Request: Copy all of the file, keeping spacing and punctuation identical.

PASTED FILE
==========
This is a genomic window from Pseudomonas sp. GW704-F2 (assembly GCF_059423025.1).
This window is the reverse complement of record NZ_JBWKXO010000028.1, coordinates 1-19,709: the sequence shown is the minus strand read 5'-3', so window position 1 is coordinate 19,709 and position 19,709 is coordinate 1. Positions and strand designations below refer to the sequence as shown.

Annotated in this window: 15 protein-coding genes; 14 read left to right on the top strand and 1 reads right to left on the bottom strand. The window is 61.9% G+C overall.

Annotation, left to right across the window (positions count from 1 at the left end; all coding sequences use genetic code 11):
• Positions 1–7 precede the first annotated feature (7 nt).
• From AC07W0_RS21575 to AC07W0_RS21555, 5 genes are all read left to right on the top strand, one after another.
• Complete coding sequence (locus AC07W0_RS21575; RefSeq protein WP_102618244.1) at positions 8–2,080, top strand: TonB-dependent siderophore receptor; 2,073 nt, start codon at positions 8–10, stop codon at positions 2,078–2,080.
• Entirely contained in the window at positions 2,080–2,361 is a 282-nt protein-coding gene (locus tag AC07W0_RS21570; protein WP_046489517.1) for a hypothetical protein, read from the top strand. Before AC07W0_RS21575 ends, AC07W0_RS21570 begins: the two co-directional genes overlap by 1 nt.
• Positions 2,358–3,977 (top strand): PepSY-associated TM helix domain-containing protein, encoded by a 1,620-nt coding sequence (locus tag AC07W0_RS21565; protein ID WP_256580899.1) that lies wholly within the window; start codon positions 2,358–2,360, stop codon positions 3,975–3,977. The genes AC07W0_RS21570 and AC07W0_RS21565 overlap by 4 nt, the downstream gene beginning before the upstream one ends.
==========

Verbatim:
This is a genomic window from Pseudomonas sp. GW704-F2 (assembly GCF_059423025.1).
This window is the reverse complement of record NZ_JBWKXO010000028.1, coordinates 1-19,709: the sequence shown is the minus strand read 5'-3', so window position 1 is coordinate 19,709 and position 19,709 is coordinate 1. Positions and strand designations below refer to the sequence as shown.

Annotated in this window: 15 protein-coding genes; 14 read left to right on the top strand and 1 reads right to left on the bottom strand. The window is 61.9% G+C overall.

Annotation, left to right across the window (positions count from 1 at the left end; all coding sequences use genetic code 11):
• Positions 1–7 precede the first annotated feature (7 nt).
• From AC07W0_RS21575 to AC07W0_RS21555, 5 genes are all read left to right on the top strand, one after another.
• Complete coding sequence (locus AC07W0_RS21575; RefSeq protein WP_102618244.1) at positions 8–2,080, top strand: TonB-dependent siderophore receptor; 2,073 nt, start codon at positions 8–10, stop codon at positions 2,078–2,080.
• Entirely contained in the window at positions 2,080–2,361 is a 282-nt protein-coding gene (locus tag AC07W0_RS21570; protein WP_046489517.1) for a hypothetical protein, read from the top strand. Before AC07W0_RS21575 ends, AC07W0_RS21570 begins: the two co-directional genes overlap by 1 nt.
• Positions 2,358–3,977 (top strand): PepSY-associated TM helix domain-containing protein, encoded by a 1,620-nt coding sequence (locus tag AC07W0_RS21565; protein ID WP_256580899.1) that lies wholly within the window; start codon positions 2,358–2,360, stop codon positions 3,975–3,977. The genes AC07W0_RS21570 and AC07W0_RS21565 overlap by 4 nt, the downstream gene beginning before the upstream one ends.